James Montgomery Doohan, best known as Montgomery “Scotty” Scott in the Star Trek franchise was born on this day in 1920.
During WWII, Doohan joined the Royal Canadian Artillery.
Reading this made me even more of a fan:
He was commissioned a lieutenant in the 13th Field Artillery Regiment of the 3rd Canadian Infantry Division. Doohan went to England in 1940 for training. His first combat was the invasion of Normandy at Juno Beach on D-Day. Shooting two snipers, Doohan led his men to higher ground through a field of anti-tank mines, where they took defensive positions for the night. Crossing between command posts at 11:30 that night, Doohan was hit by six rounds fired from a Bren gun by a nervous Canadian sentry: four in his leg, one in the chest, and one through his right middle finger. The bullet to his chest was stopped by a silver cigarette case. His right middle finger had to be amputated, something he would conceal during his career as an actor. [Wikipedia]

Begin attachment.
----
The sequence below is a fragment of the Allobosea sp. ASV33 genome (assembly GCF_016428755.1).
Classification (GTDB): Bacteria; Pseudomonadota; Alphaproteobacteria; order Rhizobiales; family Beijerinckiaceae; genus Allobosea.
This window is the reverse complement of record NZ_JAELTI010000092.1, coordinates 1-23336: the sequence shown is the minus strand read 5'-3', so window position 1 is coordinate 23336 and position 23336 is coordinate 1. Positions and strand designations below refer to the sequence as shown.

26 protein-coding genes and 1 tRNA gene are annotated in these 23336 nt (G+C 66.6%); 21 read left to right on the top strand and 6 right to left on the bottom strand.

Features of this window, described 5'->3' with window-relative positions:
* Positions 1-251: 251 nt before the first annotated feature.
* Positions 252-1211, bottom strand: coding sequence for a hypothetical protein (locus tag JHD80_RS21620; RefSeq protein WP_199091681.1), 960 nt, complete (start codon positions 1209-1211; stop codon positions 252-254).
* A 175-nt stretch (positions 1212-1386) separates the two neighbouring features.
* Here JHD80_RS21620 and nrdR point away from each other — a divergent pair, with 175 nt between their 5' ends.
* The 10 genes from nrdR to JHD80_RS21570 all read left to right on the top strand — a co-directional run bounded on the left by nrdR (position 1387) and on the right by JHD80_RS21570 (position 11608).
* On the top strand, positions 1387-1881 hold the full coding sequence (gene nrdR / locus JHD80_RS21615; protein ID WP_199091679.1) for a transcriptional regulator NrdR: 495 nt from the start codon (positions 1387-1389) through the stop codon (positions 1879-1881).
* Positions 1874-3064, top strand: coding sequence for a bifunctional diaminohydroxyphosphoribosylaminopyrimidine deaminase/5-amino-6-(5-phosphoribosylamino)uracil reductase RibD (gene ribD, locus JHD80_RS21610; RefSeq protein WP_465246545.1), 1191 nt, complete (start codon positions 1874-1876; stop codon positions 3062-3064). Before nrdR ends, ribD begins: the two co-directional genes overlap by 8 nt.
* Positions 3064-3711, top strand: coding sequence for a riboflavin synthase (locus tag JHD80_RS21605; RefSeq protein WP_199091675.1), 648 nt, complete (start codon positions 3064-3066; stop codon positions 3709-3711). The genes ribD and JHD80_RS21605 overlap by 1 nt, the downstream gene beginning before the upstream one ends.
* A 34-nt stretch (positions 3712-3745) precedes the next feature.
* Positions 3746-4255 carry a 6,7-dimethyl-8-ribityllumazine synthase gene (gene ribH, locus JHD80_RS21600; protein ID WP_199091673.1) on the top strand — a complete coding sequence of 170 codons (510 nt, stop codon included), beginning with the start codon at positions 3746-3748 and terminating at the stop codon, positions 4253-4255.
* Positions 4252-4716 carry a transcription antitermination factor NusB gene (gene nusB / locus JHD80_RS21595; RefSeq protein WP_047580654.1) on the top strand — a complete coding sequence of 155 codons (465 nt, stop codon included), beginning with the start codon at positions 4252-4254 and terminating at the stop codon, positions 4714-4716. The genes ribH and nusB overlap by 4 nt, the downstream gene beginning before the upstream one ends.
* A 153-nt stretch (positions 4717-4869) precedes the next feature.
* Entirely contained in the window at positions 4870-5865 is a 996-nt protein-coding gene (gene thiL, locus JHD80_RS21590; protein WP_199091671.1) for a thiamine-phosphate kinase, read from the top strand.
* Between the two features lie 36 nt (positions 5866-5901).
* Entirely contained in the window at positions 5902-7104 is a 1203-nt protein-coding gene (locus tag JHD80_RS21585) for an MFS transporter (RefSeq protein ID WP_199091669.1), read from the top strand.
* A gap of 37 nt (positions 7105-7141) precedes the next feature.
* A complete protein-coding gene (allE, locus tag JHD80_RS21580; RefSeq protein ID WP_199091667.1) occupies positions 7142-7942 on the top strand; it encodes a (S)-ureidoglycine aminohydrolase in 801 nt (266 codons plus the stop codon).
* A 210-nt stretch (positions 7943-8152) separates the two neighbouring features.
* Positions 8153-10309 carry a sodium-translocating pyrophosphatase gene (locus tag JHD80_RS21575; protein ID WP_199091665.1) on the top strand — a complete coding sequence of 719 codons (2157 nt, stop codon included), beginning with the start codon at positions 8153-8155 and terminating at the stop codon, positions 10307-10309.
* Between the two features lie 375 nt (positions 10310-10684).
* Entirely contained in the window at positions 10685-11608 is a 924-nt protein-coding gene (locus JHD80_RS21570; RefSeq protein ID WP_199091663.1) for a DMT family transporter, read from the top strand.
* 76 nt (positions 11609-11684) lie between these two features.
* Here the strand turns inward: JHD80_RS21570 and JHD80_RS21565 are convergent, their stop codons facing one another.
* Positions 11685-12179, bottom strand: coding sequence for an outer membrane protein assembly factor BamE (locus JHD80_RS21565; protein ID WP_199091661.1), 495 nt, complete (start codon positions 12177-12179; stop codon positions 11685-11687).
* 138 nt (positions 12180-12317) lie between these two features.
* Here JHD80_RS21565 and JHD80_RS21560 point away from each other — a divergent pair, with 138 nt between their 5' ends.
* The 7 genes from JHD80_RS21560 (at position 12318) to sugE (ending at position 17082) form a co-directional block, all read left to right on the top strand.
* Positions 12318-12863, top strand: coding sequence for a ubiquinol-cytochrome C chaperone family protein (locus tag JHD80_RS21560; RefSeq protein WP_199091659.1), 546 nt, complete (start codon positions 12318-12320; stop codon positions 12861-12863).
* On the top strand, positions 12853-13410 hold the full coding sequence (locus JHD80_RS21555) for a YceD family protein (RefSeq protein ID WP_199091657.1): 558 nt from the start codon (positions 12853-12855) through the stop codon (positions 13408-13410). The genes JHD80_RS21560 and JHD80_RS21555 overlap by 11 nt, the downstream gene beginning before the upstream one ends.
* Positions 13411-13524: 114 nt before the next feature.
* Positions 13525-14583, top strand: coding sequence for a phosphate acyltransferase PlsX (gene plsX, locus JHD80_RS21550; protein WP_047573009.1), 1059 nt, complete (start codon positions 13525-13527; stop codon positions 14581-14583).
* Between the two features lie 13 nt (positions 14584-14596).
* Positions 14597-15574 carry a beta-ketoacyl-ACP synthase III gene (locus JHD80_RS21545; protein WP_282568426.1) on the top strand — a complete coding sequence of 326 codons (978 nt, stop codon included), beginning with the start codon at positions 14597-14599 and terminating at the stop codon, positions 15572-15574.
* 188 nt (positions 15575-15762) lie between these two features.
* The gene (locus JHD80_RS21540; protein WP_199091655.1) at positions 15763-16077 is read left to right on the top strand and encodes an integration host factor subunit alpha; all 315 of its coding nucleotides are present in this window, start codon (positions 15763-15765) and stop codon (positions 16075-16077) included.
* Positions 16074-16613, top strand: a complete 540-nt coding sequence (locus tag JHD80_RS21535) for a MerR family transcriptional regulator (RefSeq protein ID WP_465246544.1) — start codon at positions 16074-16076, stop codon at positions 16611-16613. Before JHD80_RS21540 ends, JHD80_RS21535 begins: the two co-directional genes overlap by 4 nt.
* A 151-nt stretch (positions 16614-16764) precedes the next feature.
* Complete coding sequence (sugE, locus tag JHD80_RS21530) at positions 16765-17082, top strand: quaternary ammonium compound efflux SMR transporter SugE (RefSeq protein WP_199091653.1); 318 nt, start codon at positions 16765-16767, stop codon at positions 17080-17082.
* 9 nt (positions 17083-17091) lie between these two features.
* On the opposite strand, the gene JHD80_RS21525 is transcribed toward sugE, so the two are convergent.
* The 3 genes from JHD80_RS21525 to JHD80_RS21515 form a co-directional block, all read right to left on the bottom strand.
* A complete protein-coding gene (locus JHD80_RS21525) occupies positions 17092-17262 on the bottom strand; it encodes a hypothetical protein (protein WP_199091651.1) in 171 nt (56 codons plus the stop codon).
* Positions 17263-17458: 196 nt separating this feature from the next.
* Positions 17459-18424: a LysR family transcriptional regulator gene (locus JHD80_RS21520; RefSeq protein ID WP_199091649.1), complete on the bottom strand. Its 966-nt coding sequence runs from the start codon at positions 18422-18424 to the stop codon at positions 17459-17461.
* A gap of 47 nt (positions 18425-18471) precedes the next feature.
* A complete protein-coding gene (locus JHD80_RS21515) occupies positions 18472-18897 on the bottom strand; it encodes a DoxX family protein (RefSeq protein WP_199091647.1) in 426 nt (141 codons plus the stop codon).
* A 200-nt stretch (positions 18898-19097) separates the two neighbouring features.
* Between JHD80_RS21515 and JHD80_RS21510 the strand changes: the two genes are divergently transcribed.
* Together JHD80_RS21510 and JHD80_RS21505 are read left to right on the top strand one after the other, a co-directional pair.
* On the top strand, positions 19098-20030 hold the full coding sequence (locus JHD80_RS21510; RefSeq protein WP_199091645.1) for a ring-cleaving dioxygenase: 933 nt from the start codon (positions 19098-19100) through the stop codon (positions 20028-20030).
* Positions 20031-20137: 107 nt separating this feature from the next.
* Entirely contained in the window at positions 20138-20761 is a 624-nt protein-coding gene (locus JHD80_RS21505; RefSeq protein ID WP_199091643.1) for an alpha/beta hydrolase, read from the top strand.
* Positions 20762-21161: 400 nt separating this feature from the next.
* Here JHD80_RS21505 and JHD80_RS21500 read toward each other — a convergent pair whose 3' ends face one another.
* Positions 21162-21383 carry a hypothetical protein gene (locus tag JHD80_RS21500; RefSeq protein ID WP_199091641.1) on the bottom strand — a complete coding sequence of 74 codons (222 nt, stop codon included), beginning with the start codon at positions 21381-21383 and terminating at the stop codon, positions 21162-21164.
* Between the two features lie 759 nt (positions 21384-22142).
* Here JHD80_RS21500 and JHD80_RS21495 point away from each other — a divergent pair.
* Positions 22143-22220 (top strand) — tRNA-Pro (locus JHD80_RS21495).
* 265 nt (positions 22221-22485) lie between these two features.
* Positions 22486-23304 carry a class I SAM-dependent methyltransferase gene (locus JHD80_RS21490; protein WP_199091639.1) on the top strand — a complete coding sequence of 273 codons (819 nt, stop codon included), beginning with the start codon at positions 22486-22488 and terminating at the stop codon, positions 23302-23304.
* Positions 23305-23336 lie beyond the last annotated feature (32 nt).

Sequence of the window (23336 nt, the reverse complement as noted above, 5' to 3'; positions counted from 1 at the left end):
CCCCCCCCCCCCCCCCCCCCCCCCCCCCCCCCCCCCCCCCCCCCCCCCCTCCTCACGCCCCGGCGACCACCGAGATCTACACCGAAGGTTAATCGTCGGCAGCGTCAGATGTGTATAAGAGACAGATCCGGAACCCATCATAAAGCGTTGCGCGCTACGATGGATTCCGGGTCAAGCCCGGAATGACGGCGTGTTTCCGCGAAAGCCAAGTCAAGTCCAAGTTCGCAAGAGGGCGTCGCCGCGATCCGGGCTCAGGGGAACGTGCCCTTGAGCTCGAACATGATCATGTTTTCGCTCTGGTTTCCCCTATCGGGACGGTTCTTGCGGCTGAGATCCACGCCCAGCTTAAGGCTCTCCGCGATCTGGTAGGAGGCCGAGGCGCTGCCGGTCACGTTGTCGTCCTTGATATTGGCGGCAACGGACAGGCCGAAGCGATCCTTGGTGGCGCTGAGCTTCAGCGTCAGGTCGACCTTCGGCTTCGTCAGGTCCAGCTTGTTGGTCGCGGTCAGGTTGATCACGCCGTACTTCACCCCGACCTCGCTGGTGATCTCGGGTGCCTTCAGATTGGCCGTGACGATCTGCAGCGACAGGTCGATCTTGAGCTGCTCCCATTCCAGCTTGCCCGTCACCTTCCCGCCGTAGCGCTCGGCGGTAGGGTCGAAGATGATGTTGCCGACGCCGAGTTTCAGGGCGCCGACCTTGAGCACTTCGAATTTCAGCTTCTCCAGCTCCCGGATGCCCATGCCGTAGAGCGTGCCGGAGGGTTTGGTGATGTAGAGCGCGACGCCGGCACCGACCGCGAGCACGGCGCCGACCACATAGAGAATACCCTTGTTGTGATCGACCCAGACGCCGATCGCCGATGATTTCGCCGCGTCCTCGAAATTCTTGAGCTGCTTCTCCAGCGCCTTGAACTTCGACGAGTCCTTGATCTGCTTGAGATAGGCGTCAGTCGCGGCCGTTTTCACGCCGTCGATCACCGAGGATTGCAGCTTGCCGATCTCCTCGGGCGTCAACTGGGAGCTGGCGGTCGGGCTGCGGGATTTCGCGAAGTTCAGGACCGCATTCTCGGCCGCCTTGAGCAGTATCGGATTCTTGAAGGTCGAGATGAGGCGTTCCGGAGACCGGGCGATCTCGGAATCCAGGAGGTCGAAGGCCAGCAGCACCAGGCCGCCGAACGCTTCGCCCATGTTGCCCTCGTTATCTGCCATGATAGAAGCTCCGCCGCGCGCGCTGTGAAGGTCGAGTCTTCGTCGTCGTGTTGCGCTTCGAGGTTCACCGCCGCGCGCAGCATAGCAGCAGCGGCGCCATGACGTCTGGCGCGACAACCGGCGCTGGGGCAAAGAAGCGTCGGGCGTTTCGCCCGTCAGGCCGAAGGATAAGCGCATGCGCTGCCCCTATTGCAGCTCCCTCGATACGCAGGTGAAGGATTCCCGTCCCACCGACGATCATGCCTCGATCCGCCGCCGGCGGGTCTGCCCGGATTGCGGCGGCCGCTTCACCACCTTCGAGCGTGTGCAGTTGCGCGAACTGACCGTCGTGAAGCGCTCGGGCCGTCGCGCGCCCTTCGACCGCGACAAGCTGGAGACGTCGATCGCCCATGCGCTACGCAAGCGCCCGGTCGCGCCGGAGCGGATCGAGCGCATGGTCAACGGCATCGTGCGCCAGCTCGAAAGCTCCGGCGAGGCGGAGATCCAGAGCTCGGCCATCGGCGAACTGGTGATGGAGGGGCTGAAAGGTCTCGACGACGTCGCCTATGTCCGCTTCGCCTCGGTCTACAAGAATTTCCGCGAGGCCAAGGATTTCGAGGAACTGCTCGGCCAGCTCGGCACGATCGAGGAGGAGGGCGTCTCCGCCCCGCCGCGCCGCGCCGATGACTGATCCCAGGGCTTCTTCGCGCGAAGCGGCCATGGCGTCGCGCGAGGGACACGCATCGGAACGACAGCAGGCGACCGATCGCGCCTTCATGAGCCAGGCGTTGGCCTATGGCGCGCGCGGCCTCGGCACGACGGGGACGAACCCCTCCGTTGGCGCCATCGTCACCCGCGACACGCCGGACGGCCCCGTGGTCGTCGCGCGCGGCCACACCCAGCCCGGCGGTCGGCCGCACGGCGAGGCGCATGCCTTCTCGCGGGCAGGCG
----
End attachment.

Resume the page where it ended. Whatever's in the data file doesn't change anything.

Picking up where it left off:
Doohan began his acting career after the war. He won a scholarship to the Neighborhood Playouse in New York City where he studied alongside Leslie Nielson, Tony Randall and Richard Boone. He appeared on some 4,000 radio programs and 400 television programs. He appeared in such television shows as The Twilight Zone, The Outer Limits, Betwitched, Fantasy Island, The Man from U.N.C.L.E. and Bonanza.
Doohan auditioned for the role of Montgomery Scott using a variety of accents. Star Trek creator Gene Roddenberry asked him which he preferred to which Doohan is said to have replied, “Well, if you want an engineer, he better be a Scotsman because, in my experience, all the world’s best engineers have been Scottish.”
After Star Trek Doohan found it difficult to find work being typecast as Scotty. He turned that to his benefit by doing personal appearances. When the series was revived for the big screen, he appeared in seven Star Trek films and made a guest appearance on Star Trek: The Next Generation.
Doohan died on July 20, 2005 from pneumonia and Alzheimer’s disease. He was 85.
Two years after his death, a quarter-ounce of his ashes were sent into space as requested in his will. The remains of his ashes were scattered over Puget Sound in Washington.